The new Keystone poll just out today has got to be sending some very nervous tremors through the halls of the DSCC, the DNC, and the Bob Casey for Senate campaign. Even while confirming that Rick Santorum remains very vulnerable in the upcoming Pennsylvania Senate race, the poll suggests that the DSCC-annointed Democratic candidate, Bob Casey jr., will have a very difficult time defeating Santorum this fall if he wins the primary on May 16th.
In a nutshell: Casey's once-dominant double-digit lead over Santorum is in a free-fall; as undecideds learn more about Casey they are overwhelmingly opting for Santorum in a hypothetical (until the voters decide in the May 16th primary) Casey v Santorum Senate race, this despite the fact that a growing majority of Pennsylvanians want someone other than Santorum to represent them in the Senate.
Bob Casey, the son of a former Pennsylvania Governor with the same name, has been running a pretty much invisible campaign, ducking debates in Philadelphia and Pittsburgh where extensive media coverage would be insured, and referring most press inquiries to his campaign manager, rather than offering up his own sound bites. Casey is a very conservative Democrat whose positions on the issues are often indistinguishable from Rick Santorum's, and his stealth campaign seems geared toward shielding the voters from learning too much about where he stands on the issues.
That strategy does not appear to be working. The keystone Poll suggests, as others have before it, though not in such stark terms, that as voters learn more about Casey they opt for Santorum in a still-theoretical two-man Casey v Santorum Senate race.
The current situation is eerily reminiscent of the 2002 Pennsylvania Gubernatorial race when Bob Casey squandered a double-digit lead in the early polls, eventually suffering a double-digit defeat in the primary to Ed Rendell, who went on to win the governorship. Then as now, Casey ran a largely stealth campaign, and it backfired, as Dr. Terry Madonna, who today presides over the Keystone Poll at F&M college, ably chronicled at the time. Is this deja vu all over again?
According to the Keystone trends voters appear to feel, and by an ever-expanding margin, that it is time for a change in the U.S. Senate:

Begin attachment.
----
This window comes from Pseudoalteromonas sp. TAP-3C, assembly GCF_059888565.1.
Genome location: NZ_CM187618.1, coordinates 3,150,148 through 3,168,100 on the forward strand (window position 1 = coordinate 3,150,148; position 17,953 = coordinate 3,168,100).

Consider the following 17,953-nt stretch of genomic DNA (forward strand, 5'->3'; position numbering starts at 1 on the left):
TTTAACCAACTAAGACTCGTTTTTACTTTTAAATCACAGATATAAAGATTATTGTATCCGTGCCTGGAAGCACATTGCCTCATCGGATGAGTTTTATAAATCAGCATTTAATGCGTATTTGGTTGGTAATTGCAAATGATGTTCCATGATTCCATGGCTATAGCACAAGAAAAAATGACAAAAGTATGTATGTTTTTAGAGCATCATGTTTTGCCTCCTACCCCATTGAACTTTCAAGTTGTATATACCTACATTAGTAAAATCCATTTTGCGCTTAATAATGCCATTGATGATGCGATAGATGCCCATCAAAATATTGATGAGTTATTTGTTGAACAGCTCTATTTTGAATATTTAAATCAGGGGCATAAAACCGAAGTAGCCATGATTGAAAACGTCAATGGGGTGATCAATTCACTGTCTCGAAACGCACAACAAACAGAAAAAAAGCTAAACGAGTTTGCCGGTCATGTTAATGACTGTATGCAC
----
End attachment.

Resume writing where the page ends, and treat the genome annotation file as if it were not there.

- March 2005: 41% feel it is time for a change
- June 2005: 42% feel it is time for a change
- Sept. 2005: 47% feel it is time for a change
- Feb. 2006: 50% feel it is time for a change
- May 2006: 52% feel it is time for a change
That trend represents quite an opportunity for Bob Casey Jr., the candidate the design of this poll questionairre clearly assumes will be the Democratic nominee (Democratic challengers Chuck Pennacchio and Alan Sandals are mentioned in only one question, despite the fact that this is a very long questionairre). Is Casey up to the task?
Since the last Keystone poll in Feb '06 here is how the "Favorable/Unfavorable " numbers have changed:
- Santorum 's favorable rating increased from 38% to 39%; His Unfavorable rating decreased from 34% to 33% (+2 net change). 28% are undecided or don 't know.
- Casey 's favorable rating is at 30%, unchanged. His unfavorable rating increased from 8% to 13% (-5 net change). 57% are undecided or don 't know. The percentage of respondents who said they "Don 't know enough about " Casey to have an opinion about him dropped from 45% in February to 38% in Late April/early May, yet apparently none of those voters developed a favorable opinion of Casey. They all migrated into the "unfavorable " category (+ 5) or into the "undecided " category (+4).
After asking lots of questions about Ed Rendell, Lynn Swann, Rick Santorum, and Bob Casey Jr. the poll finally gets around to asking how voters will vote in the primary, and here for the first and last time the names of Chuck Pennacchio and Alan Sandals come up. Not surprisingly, 63% say they will vote for Casey versus a combined 7% for Pennacchio and Sandals (still Pennacchio and Sandals vote total is + 74% versus February). By the time Pennacchio and Sandals are mentioned, the notion that this is a pre-ordained Santorum v Casey election has been firmly implanted in the consciousness of the respondents. The validity of this question and its response is further illustrated by the fact that 62% of respondents say they are "certain " to vote in the primary. Only 8% say they probably will not vote in the primary. Contrast that response with the fact that historically less than 10% of registered voters actually do vote in primaries. Clearly the Keystone poll's assessment of the viability of Pennacchio or Sandals cannot be taken seriously.
Finally, the $64,000 question. Who would you vote for if the Senate election were held today?:
- Casey: 47% (-3)
- Santorum: 41% (+ 2)
- Net change: 5-point shift toward Santorum and away from Casey. Casey 's edge over Santorum has declined from +16 in November '05 to plus 11 in February '06 to a slim 6-point lead in Late April/early May '06. That trend represents a 63% slide.
Have Casey 's numbers bottomed out? The trend lines suggest otherwise.